A number of symptoms that could be given a number of diagnoses have been lumped under the Cushing’s umbrella, regardless of whether someone has a pituitary gland cyst or not. Actual Cushing’s is more rare than we think.
Cushing’s is really a result of a long-standing viral infection: EBV is the virus that creates a cyst or tumor on or near the pituitary gland, causing it to produce an excess amount of adrenocorticotropic hormone (ACTH). This overstimulates the adrenals, often causing them to create excess cortisol.
Why could someone be misdiagnosed with Cushing’s? Why else do cortisol levels rise, if it’s not Cushing’s? To begin with, let’s not forget that in many cases, the adrenals are already producing excess cortisol due to diet and lifestyle alone. Also, a high-fat diet and weakened liver causing high blood pressure, weight gain, skin conditions, and muscle loss can look like Cushing’s.
Further, EBV can create cysts and tumors on the pituitary gland or the pituitary cavity that do not trigger ACTH production—and yet cortisol levels can be elevated due to that pre-existing viral infection weakening the liver, which can confuse the doctor into thinking an individual has Cushing’s. The EBV creating a non-Cushing’s pituitary cyst or growth in the brain also lives in the liver and other areas of the body such as the spleen, releasing large amounts of neurotoxins that put stress on the central nervous system, causing fatigue, and forcing the adrenals to work harder and increase cortisol output.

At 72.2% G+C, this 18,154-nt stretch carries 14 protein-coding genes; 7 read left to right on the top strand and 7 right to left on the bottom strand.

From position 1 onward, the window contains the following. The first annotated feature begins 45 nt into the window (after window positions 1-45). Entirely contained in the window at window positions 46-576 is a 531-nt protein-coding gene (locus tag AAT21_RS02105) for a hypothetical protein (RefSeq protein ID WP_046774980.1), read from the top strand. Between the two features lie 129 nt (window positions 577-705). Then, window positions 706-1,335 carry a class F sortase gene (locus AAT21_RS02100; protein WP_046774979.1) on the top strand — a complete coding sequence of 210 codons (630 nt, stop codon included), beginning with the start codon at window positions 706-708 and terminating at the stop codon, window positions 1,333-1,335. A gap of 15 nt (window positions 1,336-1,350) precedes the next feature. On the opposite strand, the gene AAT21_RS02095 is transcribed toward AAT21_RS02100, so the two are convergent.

Medical research and science tend to blame all this excess cortisol on the pituitary gland producing too much ACTH without realizing what else could be in play—a chronic viral infection combined with a laboring, stressed-out liver that can’t absorb excess cortisol (or adrenaline) anymore, causing these stress hormones to float rogue through the bloodstream.
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This item posted: 16-Mar-2023
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